Defer background images

Defer or lazy load background images for a faster largest contentful paint

Arjen Karel Core Web Vitals Consultant
Arjen Karel

Defer background images.

Background images are seldom a good thing for the Core Web Vitals. Background images are not responsive, background images cannot acces the native loading attribute and we cannot natively control the priority of background images.

Background images will often cause issues with the Core Web Vitals. Deferring unimportant background images will in many cases improve your Core Web Vtials.

All to often I see this anti-pattern including background images on websites. Especially on WordPress websites that use page-builders like elementor.

  1. All images, including the the LCP image (the hero image) is lazy loaded
  2. Some image element that are not really important (like a spacer, a search-box background etc) are linked as background images in a stylesheet

lazy vs eager background images

In this small article I will show you how to lazy-load these background images in order to prioritize other, more important, images on the page.

A word of warning!

Let me start of with a word of warning! When the LCP element is delayed by background images mistakes have been made and you should preferably fix them the right way (preload the LCP image, do not lazy load the LCP image, avoid background images altogether). Unfortunately sometimes there is just too much legacy and you have no other short-time alternative then to patch the site up as best as you can. That is when you can apply a fix like I am presenting you here today!

Method 1: Defer everything 

The defer everything method is just a barbarian way of doing things. But it is easy to implement, and it will work well to improve the Core Web Vitals!  With this method all background images are deferred until the DOMContentLoaded event has been fired. This will give the browser a little bit of extra time schedule the most important resources first.

Here are the steps involved: first we are going to overrule the background-image style property for all elements that have a background image. Once the DOM content has been loaded we are going to remove this override again. By that time the non-background images will be queued for download. This would be a great time to then enqueue the less important background images for download.

The code

First create a style and place it in the HEAD of the page. It is important that this style has and id because we are going to use this id to remove this style tag later on. Of course instead of the wildcard (*) you could also only add the CSS classnames that actually have a background image.

<style id="no-bg-img">

Next, when the DOM content has been loaded, the LCP image will probably allready be queued for download. At this point it is safe te queue the background images. 


If the LCP does not trigger for an early download this is probably because of JavaScript. In that case you could try to switch the 'DOMContentLoaded' for the 'load' event.


late lcp caused by background image


early lcb after lazy background images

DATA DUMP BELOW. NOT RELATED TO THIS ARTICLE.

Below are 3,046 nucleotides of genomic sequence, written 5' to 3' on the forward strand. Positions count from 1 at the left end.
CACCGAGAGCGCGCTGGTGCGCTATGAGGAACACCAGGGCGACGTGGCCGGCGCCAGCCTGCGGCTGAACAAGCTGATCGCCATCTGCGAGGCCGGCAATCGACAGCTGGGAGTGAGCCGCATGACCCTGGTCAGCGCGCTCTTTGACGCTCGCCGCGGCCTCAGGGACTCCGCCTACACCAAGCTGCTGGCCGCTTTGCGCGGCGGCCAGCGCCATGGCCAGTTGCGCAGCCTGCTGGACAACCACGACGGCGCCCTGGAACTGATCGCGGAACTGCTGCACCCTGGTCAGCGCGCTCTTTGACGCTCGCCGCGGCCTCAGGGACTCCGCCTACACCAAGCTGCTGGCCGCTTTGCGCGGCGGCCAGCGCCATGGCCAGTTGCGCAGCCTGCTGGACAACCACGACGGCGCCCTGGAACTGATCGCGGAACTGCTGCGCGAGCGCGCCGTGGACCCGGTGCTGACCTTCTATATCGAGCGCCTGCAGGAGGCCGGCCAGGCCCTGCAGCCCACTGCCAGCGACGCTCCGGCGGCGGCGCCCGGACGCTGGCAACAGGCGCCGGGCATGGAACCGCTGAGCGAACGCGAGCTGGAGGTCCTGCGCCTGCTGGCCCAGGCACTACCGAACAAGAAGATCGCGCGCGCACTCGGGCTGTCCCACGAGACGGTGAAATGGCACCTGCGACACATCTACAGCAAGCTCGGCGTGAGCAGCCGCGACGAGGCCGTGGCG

Method 2: Lazy-Load background images

The lazy-load background images method is slightly more gentile, advanced and requires more of a personal touch. 

It works as followed: first we are manually going to identify all the elements with a background image. We need to add a classname to those elements (.lazybg). Next we will observe these elements with the intersection observer and once they are close to the visible viewport we are going to lazy-load the background image.

The code

First create a style and place it in the HEAD of the page. This style looks similar to the previous style but instead of removing the background image property for all elements on the page we are just going to remove it for elements with a certain classname.

    .lazybg {background-image: none !important}

Next, when the DOM content has been loaded, we will start observing the element that have a background image. When that element scrolls into the viewport we weill remove the .lazybg class to trigger a background download. 

window.addEventListener('DOMContentLoaded', (event) => {

  // all elements wioth background images that should be lazy loaded 
  const lazyImages = document.querySelectorAll('.lazybg');
  // options for the observer
  const backgroundOptions = {
     threshold: 0,
     rootMargin: "0px 0px 50px 0px"

  // the observer
  const imageObserver = new IntersectionObserver((entries, imageObserver) => {
     entries.forEach(entry => {
         if (entry.isIntersecting) {
  }, backgroundOptions);

  // observe each image
  lazyImages.forEach(image => {

  // show background image
  function showImageBackground(node) {

The advantage of this method is that background iamges that are not in the visible viewport are not queued for download. This frees up resources for the browser during the loading stage.


late lcp caused by background image


background images delayed with the intersection observer


Both methods are effective in deferring the background image in favor of more important images like the Largest Contentful Paint image. The first method is real easy to implement and gets quick results. The second method adds real lazy load behavior to to background images and will provide a bigger pagespeed boost. 

Be careful when applying any of these methods. If you need to defer background images you page is what I like to call 'slow by design'. The preferred methods of fixing this would be to rewrite your pages and avoid the use of background images.

I help teams pass the Core Web Vitals:

lighthouse 100 score

A slow website is likely to miss out on conversions and revenue. Nearly half of internet searchers don't wait three seconds for a page to load before going to another site. Ask yourself: "Is my site fast enough to convert visitors into customers?"

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